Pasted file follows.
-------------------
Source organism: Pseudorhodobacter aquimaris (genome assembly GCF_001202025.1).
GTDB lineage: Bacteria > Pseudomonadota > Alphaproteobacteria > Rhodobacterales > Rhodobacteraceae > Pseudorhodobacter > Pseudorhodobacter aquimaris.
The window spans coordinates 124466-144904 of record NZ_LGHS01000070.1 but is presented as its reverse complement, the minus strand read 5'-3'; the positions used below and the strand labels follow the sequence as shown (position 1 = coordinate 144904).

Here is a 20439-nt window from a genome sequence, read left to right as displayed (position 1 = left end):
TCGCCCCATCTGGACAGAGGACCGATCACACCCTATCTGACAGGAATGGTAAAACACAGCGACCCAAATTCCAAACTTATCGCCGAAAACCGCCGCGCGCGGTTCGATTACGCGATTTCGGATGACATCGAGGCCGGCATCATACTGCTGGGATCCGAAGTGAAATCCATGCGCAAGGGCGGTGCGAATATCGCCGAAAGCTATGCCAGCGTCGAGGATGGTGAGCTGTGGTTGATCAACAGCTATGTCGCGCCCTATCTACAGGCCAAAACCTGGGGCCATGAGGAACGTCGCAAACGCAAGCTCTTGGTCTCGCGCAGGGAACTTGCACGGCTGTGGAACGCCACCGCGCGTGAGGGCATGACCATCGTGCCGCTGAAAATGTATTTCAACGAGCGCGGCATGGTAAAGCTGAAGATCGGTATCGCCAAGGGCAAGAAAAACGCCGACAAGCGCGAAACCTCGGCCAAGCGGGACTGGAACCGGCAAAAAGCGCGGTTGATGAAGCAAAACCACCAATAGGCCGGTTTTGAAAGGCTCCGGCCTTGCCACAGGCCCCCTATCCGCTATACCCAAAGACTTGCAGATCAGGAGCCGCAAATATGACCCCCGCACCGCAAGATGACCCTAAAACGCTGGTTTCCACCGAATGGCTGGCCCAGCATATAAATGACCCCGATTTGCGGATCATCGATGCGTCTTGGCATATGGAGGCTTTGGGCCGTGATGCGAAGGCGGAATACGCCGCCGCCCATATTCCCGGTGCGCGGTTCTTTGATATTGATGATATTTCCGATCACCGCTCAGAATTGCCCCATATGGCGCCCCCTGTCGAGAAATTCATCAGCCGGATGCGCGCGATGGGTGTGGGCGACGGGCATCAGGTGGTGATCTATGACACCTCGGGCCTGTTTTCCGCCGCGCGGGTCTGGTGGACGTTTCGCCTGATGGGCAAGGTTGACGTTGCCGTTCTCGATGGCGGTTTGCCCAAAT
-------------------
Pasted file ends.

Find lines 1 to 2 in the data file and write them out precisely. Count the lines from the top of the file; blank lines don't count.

Source organism: Pseudorhodobacter aquimaris (genome assembly GCF_001202025.1).
GTDB lineage: Bacteria > Pseudomonadota > Alphaproteobacteria > Rhodobacterales > Rhodobacteraceae > Pseudorhodobacter > Pseudorhodobacter aquimaris.